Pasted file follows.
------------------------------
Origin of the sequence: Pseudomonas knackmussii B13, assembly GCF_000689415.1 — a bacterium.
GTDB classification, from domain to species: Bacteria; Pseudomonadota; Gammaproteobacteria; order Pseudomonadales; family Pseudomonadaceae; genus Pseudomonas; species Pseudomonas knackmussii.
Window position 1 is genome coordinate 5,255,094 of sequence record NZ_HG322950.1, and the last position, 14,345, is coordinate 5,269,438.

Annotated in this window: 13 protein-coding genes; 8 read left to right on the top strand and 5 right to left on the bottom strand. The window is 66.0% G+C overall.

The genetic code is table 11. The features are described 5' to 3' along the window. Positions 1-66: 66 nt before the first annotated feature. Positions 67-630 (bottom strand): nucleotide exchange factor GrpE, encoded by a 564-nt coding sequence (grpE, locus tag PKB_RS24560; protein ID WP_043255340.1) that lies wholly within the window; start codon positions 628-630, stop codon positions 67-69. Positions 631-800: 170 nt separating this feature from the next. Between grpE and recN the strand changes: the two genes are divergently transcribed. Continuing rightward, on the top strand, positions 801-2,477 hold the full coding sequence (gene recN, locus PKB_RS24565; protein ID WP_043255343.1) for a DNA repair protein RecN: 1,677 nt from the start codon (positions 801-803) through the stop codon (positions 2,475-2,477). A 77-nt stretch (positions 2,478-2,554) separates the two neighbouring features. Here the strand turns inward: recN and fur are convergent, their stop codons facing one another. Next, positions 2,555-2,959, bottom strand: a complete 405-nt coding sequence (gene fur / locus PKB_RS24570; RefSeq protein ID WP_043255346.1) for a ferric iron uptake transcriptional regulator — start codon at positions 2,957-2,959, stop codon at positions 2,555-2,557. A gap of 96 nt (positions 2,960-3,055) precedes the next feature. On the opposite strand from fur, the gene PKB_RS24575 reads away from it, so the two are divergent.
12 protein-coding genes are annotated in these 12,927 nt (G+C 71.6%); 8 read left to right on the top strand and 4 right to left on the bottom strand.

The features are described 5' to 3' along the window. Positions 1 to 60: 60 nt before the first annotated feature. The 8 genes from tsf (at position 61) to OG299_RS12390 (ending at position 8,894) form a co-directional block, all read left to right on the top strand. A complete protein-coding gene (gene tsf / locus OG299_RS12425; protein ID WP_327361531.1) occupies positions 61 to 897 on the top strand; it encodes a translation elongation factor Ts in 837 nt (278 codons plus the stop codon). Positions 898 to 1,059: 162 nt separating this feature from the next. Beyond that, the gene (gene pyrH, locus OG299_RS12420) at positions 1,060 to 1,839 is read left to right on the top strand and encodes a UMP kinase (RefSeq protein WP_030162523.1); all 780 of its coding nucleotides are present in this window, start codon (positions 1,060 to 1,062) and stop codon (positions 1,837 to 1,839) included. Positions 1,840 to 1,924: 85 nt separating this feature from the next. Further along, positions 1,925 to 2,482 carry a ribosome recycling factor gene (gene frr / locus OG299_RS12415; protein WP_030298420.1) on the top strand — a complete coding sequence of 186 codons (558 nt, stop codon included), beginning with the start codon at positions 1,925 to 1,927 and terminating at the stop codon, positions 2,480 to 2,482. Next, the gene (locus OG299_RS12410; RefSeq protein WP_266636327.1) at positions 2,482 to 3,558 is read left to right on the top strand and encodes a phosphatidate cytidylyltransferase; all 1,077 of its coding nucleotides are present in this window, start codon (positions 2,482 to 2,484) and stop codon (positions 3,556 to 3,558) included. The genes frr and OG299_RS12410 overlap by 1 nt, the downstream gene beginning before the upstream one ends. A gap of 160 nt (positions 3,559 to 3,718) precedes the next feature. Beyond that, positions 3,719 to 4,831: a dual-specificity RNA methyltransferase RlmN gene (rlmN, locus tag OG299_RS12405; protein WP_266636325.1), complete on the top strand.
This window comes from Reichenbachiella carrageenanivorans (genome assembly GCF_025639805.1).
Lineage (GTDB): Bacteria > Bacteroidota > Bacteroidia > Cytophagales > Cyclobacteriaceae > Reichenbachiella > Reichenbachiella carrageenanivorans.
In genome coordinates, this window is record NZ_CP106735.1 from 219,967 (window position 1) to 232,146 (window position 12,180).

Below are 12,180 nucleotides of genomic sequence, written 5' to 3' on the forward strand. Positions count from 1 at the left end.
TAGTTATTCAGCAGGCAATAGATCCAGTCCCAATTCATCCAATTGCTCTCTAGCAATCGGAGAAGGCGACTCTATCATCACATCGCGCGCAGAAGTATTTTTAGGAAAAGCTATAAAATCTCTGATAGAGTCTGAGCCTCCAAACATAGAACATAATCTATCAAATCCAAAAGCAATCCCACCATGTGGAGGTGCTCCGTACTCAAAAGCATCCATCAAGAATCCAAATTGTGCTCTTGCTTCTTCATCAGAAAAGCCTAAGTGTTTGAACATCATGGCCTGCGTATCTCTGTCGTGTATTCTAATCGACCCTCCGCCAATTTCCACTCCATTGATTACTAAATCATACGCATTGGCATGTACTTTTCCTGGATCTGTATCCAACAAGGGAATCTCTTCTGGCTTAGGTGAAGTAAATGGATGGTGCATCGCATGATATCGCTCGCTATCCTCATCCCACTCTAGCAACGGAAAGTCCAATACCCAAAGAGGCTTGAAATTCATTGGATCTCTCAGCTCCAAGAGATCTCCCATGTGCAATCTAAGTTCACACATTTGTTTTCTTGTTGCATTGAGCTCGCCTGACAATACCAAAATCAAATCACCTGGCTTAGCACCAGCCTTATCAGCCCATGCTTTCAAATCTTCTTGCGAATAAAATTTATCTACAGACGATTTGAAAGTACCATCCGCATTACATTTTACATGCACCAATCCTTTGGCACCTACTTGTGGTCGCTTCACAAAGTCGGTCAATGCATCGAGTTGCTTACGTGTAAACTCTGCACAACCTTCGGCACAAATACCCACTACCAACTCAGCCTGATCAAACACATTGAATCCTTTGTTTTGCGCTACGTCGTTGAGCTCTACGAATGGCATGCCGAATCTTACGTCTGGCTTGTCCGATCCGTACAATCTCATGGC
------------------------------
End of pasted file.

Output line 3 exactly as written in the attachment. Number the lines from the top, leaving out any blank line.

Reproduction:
Window position 1 is genome coordinate 5,255,094 of sequence record NZ_HG322950.1, and the last position, 14,345, is coordinate 5,269,438.